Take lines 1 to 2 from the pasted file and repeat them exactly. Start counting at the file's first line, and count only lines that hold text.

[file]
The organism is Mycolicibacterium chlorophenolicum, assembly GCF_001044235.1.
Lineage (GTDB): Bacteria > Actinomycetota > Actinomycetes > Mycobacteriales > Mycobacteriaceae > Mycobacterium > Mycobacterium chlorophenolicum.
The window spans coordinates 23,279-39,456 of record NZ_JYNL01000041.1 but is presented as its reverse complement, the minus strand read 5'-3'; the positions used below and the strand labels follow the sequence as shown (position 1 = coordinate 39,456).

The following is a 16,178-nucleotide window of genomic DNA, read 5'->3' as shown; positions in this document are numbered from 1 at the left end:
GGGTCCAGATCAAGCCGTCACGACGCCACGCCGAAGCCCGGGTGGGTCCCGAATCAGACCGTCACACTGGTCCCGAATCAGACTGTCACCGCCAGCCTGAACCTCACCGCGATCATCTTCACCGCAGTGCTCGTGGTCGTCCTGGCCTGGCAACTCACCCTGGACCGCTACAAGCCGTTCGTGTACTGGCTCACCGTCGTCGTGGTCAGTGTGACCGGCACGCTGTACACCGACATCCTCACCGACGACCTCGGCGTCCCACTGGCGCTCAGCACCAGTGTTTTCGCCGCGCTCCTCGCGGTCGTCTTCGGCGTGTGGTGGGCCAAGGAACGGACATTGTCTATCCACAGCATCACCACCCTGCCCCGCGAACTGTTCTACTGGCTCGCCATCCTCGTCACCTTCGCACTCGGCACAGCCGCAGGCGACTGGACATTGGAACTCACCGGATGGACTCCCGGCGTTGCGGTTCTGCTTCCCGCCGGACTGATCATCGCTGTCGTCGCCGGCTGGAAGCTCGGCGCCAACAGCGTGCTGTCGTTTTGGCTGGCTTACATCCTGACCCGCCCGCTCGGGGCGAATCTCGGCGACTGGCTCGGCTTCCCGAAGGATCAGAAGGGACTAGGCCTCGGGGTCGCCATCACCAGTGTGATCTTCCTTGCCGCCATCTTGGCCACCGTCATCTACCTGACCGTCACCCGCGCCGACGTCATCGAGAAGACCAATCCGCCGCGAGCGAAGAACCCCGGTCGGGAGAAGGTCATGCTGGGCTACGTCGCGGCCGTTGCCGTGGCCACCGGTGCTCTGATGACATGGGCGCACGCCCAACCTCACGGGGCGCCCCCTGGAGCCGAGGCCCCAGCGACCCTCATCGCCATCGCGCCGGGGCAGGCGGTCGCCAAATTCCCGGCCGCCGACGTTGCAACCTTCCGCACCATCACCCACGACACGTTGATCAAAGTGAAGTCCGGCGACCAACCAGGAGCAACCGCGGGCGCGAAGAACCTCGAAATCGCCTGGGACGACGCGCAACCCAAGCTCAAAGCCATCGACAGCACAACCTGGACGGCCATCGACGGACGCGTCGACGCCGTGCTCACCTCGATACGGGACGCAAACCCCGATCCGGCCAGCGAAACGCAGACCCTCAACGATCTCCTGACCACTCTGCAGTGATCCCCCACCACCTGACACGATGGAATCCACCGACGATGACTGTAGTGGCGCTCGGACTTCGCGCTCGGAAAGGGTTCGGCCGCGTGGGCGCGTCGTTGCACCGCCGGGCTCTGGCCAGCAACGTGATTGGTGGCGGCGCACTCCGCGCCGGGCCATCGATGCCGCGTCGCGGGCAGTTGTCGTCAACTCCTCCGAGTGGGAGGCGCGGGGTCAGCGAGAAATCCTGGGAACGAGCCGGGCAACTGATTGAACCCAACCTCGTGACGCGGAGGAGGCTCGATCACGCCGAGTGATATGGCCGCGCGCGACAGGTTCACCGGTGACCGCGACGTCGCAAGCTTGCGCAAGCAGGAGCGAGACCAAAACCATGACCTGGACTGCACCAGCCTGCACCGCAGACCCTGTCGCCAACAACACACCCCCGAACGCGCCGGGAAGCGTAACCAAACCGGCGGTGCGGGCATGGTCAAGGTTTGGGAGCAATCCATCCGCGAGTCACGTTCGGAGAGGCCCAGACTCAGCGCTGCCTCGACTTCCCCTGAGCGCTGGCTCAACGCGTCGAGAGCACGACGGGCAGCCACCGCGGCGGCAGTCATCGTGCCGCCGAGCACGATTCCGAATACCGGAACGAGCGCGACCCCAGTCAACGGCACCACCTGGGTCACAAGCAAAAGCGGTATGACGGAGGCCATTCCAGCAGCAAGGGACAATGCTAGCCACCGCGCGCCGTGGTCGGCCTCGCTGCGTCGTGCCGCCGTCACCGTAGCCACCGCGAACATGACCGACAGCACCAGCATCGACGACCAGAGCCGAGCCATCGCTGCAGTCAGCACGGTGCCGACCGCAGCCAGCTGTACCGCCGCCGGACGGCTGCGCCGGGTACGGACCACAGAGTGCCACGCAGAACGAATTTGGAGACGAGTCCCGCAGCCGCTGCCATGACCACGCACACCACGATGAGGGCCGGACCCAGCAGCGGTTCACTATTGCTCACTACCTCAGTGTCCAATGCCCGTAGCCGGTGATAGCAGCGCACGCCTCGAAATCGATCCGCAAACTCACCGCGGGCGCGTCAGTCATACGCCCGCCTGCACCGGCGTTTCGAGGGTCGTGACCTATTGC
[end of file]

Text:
The organism is Mycolicibacterium chlorophenolicum, assembly GCF_001044235.1.
Lineage (GTDB): Bacteria > Actinomycetota > Actinomycetes > Mycobacteriales > Mycobacteriaceae > Mycobacterium > Mycobacterium chlorophenolicum.